[Top] [All Lists]

Re: [TowerTalk] ground rods and wells

To: "'Roger \(K8RI\)'" <>, <>
Subject: Re: [TowerTalk] ground rods and wells
From: "Doug Turnbull" <>
Date: Thu, 6 Jan 2011 20:32:56 -0000
List-post: <">>
    I have been following this thread but may have missed some points.   I
have an abandoned and unused well largely running through Basalt (sp) rock
with about a thirty foot long steel liner at the top.   I have sometimes
wondered how this would work as a mounting point for a vertical with say
quarter wave log wires dropped down into the well water and the vertical
attached to the steel casing.   I am not particularly concerned about
lightning as I have another well three hundred feet away which runs 450 feet
down and thankfully we get little lightning in this area.   No one seems to
have addressed the performance question.

      73 Doug EI2CN

-----Original Message-----
[] On Behalf Of Roger (K8RI)
Sent: 05 January 2011 21:20
Subject: Re: [TowerTalk] ground rods and wells

On 1/5/2011 11:13 AM, jimlux wrote:
> On 1/4/11 7:20 AM, WA2PUQ wrote:
>> Correct me, if I'm wrong, but doesn't the well casing only run down to
>> bedrock, the pump being possibly much deeper in the hole?
>> If so, even the connected ground and casing might not be of that great a
>> help.
This is another ...It all depends. Much of the country, or maybe most of 
if is not mountainous and bed rock is a very long way down so the wells 
do not extend all the way to bed rock. Here bed rock (shale) is only 
about 470' down. On top of that are various layers of sand, gravel, and 
clay.  Under that shale are various layers of salt water, crude, and 
other noxious stuff with many spots where that *stuff* is leaking out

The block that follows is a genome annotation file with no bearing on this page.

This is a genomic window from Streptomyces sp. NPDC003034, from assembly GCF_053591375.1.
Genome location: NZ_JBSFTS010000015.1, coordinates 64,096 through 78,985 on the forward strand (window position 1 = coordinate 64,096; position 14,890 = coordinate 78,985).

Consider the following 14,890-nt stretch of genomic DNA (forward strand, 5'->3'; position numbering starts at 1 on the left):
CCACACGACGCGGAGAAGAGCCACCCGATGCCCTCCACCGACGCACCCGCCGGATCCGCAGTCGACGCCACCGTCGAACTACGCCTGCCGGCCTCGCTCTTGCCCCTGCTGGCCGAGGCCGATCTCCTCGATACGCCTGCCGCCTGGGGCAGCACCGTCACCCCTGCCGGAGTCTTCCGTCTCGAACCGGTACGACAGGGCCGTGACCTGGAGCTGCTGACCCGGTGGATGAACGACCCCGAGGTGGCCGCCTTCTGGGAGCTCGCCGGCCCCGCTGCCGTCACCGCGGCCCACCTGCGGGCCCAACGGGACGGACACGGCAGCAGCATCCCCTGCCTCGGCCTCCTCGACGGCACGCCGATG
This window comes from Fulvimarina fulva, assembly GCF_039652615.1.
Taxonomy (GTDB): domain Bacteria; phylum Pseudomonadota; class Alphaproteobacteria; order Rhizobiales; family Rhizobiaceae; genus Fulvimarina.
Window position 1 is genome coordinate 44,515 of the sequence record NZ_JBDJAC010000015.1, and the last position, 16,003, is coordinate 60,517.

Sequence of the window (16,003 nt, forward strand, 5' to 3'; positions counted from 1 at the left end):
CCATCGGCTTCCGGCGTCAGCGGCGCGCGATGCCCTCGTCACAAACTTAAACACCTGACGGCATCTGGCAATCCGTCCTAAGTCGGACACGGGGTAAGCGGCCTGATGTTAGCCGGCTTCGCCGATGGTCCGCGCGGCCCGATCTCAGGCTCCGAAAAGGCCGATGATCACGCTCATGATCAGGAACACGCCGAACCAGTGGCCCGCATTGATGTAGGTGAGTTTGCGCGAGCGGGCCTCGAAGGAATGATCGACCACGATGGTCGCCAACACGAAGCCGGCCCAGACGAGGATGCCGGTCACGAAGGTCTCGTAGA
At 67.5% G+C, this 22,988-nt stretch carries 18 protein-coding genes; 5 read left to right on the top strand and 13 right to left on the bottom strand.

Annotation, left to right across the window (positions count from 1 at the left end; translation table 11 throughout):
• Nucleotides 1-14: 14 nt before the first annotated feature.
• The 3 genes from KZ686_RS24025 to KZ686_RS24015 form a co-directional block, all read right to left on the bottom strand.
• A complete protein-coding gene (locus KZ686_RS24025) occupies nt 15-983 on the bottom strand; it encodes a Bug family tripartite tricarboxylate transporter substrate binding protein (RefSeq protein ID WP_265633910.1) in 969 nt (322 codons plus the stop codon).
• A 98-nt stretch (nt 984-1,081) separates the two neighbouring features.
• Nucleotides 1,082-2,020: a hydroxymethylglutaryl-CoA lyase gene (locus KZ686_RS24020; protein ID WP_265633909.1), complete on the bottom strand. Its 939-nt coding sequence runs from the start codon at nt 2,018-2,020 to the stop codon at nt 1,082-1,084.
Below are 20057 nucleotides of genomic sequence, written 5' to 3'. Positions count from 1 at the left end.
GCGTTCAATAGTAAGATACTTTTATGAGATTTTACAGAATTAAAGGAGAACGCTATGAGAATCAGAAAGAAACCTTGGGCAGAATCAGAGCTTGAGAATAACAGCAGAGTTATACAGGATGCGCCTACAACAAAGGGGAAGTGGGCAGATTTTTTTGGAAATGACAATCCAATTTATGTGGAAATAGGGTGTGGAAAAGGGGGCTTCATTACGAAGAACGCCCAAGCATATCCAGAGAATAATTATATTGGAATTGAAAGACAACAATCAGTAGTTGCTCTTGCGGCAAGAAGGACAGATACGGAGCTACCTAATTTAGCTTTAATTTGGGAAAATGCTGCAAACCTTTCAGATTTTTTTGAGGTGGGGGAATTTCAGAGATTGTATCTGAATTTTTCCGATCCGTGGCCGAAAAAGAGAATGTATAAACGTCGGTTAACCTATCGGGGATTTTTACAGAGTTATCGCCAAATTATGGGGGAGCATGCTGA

contaminating ground water.  BTW Shallow crude is usually sour (contains 
high sulfur content and other *stuff* including bromine)

You may get good water at 50 feet or 150 feet just a few feet over. 
These various aquifers usually slope, so what you have at 150 feet may 
actually come to the surface only a few miles away, or it could be 20 or 
30 miles.  By the same token, you may have good water for decades and 
then have it turn bad.  You may drill a new well and have good water for 
30-50 years, and it may only be good for weeks.
These wells have an outer casing as well as in inner one with the 
"point" or points attached to it.  These points are gasketed to the 
casing at the top and can be placed series for more capacity. These 
screens are a tube with a network of fairly large holes covered with a 
fine screen.  These screens can plug up and in areas where there is a 
lot of lime in the water they can plug up rapidly.  The lime can 
sometimes be removed by "acidizing" a well .  The acid reacts with the 
lime (calcium carbonate) and dissolves it. Any excess acid is quickly 
neutralized by the lime in the water. Other times the inner casing with 
points attached have to be pulled and the point or points replaced. Then 
again lime collects around the points and it may be necessary to drill a 
new well which is not cheap.  A 150' 3 or 4" well is going to run some 
where between $6000 and $10,000 around here.  More if there are lots of 

Agricultural wells in the Great Planes and South West may be 1500 feet 
deep or more

But to comment on the strike where the water from the well was cloudy. 
The lightning may create enough of a mechanical shock (steam or 
magnetic), or electrical impact to actually remove the coating of lime 
on the point and inside the well casing. It *may* also blow the screen 
right out of the point.


Roger (K8RI)
>> Stan
> Could be.
> I'm pretty ignorant on wells and such.
> I was just wondering what the failure mechanism would be.  Is it current
> flowing from the earth into the pump and up the power wires (or vice
> versa)?  Or something else?
> _______________________________________________
> _______________________________________________
> TowerTalk mailing list


TowerTalk mailing list


TowerTalk mailing list

<Prev in Thread] Current Thread [Next in Thread>